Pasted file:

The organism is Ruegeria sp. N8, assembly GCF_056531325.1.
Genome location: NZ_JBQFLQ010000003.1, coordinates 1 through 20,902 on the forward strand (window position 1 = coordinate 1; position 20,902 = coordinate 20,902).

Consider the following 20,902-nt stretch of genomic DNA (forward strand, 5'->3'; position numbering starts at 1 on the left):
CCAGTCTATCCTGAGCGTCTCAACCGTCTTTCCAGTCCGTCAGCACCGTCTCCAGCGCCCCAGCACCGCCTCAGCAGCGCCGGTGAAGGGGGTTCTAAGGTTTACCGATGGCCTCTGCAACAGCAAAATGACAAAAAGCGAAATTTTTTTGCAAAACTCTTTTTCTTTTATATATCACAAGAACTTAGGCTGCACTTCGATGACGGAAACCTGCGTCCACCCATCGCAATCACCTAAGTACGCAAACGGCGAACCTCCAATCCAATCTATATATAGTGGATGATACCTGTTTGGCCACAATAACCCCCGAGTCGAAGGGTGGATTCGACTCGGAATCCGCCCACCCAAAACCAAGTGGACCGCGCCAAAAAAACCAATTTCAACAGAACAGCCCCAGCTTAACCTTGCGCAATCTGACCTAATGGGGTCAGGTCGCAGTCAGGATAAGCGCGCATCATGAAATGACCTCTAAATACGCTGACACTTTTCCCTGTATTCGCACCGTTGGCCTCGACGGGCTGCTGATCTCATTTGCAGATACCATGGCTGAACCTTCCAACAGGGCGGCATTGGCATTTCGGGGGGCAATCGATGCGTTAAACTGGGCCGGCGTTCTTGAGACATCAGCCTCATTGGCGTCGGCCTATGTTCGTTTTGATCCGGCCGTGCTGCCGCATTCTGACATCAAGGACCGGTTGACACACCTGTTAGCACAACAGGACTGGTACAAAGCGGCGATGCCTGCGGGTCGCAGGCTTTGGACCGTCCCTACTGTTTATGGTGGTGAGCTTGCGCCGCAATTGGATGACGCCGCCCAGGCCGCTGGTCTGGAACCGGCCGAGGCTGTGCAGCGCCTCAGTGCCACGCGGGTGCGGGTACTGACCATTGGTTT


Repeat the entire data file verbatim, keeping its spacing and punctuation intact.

The organism is Ruegeria sp. N8, assembly GCF_056531325.1.
Genome location: NZ_JBQFLQ010000003.1, coordinates 1 through 20,902 on the forward strand (window position 1 = coordinate 1; position 20,902 = coordinate 20,902).

Consider the following 20,902-nt stretch of genomic DNA (forward strand, 5'->3'; position numbering starts at 1 on the left):
CCAGTCTATCCTGAGCGTCTCAACCGTCTTTCCAGTCCGTCAGCACCGTCTCCAGCGCCCCAGCACCGCCTCAGCAGCGCCGGTGAAGGGGGTTCTAAGGTTTACCGATGGCCTCTGCAACAGCAAAATGACAAAAAGCGAAATTTTTTTGCAAAACTCTTTTTCTTTTATATATCACAAGAACTTAGGCTGCACTTCGATGACGGAAACCTGCGTCCACCCATCGCAATCACCTAAGTACGCAAACGGCGAACCTCCAATCCAATCTATATATAGTGGATGATACCTGTTTGGCCACAATAACCCCCGAGTCGAAGGGTGGATTCGACTCGGAATCCGCCCACCCAAAACCAAGTGGACCGCGCCAAAAAAACCAATTTCAACAGAACAGCCCCAGCTTAACCTTGCGCAATCTGACCTAATGGGGTCAGGTCGCAGTCAGGATAAGCGCGCATCATGAAATGACCTCTAAATACGCTGACACTTTTCCCTGTATTCGCACCGTTGGCCTCGACGGGCTGCTGATCTCATTTGCAGATACCATGGCTGAACCTTCCAACAGGGCGGCATTGGCATTTCGGGGGGCAATCGATGCGTTAAACTGGGCCGGCGTTCTTGAGACATCAGCCTCATTGGCGTCGGCCTATGTTCGTTTTGATCCGGCCGTGCTGCCGCATTCTGACATCAAGGACCGGTTGACACACCTGTTAGCACAACAGGACTGGTACAAAGCGGCGATGCCTGCGGGTCGCAGGCTTTGGACCGTCCCTACTGTTTATGGTGGTGAGCTTGCGCCGCAATTGGATGACGCCGCCCAGGCCGCTGGTCTGGAACCGGCCGAGGCTGTGCAGCGCCTCAGTGCCACGCGGGTGCGGGTACTGACCATTGGTTT